Aviation industry ‘ripe for captive insurance’
AGAINST A BACKDROP of experiencing
low rates for a long period of time,
the aviation market is well suited for
alternative risk transfer solutions such
as captive insurance.
This is according to Alex Gedge,
business development and captives
executive at JLT Group, who suggested
the aviation business—with its zero
tolerance to safety violations and
potential fluctuations of market
premiums—could benefit from such
technologies such as unmanned air
“This gives a chance to build up data,
and a loss record, without exposing
your balance sheet to unnecessary
risk,” she explained.
There are also benefits to be made to
an aviation company’s bottom line.
“Cancellation cover, baggage
insurance, travel insurance can
generate huge profits for airlines, with
claims that some budget airlines make
as much as £2.6 billion ($3.5 billion) in
add-ons,” said Gedge.
“By utilising a captive to offer
insurance to customers, they
can benefit from insurance, and
companies can diversify their captives
as well as generate some additional
One of the largest benefits in Gedge’s
eyes, however, is the data that gives a
more accurate picture of where claims
are coming from.
Captives could also play a role in
an aviation company’s employee
benefit programmes, cutting the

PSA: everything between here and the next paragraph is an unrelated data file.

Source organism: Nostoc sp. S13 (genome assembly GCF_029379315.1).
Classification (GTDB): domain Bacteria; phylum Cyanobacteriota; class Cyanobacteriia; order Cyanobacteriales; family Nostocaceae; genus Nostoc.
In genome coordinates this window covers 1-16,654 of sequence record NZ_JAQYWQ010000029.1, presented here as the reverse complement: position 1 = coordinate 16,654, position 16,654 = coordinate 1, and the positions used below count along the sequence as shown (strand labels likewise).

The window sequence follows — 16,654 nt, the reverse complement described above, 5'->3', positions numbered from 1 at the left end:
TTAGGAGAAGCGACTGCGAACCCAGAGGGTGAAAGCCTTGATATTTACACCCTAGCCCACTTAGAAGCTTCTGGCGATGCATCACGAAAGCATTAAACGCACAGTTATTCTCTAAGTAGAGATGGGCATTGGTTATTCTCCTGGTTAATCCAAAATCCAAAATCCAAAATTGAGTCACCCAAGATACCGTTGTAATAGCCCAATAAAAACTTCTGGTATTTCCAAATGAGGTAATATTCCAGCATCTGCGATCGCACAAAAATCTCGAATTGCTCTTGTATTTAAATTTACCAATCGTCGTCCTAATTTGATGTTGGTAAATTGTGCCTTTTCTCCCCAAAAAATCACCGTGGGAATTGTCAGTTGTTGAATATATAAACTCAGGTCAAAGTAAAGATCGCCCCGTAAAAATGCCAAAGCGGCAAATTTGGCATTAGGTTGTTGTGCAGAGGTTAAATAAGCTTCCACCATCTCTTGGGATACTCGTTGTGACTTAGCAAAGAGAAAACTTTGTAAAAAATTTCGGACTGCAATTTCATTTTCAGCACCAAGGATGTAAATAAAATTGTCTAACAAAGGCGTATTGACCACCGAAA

time and expenses involved through
“The idea of self-retaining risk is
not new, and with the sector’s strong
stance on safety monitoring and risk
management data, it is in a strong
position to benefit from captive
insurance,” Gedge concluded.
JLT’s aviation team provides
insurance broking services to all areas
of the aviation industry including
airlines, aerospace infrastructure,
general aviation and space. l
“Where the aviation market has been
experiencing low rates for a long time,
taking dependency out of the market
can smooth the increases many
aviation brokers are anticipating.
“This can be particularly valuable
where there is uncertainty over airfares
as it can add more certainty to your
insurance spending,” said Gedge.
She suggested that captives may
be able to step in where there is less
appetite in the traditional insurance
market, for example with new
Connecticut Captive Insurance Association appoints eight
THE CONNECTICUT Captive Insurance
Association (CCIA) has appointed eight
new members to its board of directors.
The members include Pam Ferrandino,
vice president, business development,
Gallagher Bassett; Mersini Keller, senior
manager, business tax services, KPMG;
George Levine, director, advisory, KPMG;
Brendan Maher, professor, UConn School
of Law; William Murphy, SVP, alternative
Hillswick Asset Management; and
Dawne Ware, director, Marcum.
“We appreciate the volunteer spirit
exemplified by these consummate
professionals who are very experienced
in the captive field,” said Stephen
DiCenso, president of CCIA.
“The captive momentum in CT is
growing! Please join me in welcoming
them to CCIA.” l
markets, Arch Insurance Group; Dave
Raikowski, consulting actuary, Actuarial
& Technical Solutions; Frank Tedesco,
director, marketing and client relations,
“We appreciate the volunteer
spirit exemplified by these
iStock Photo / Alija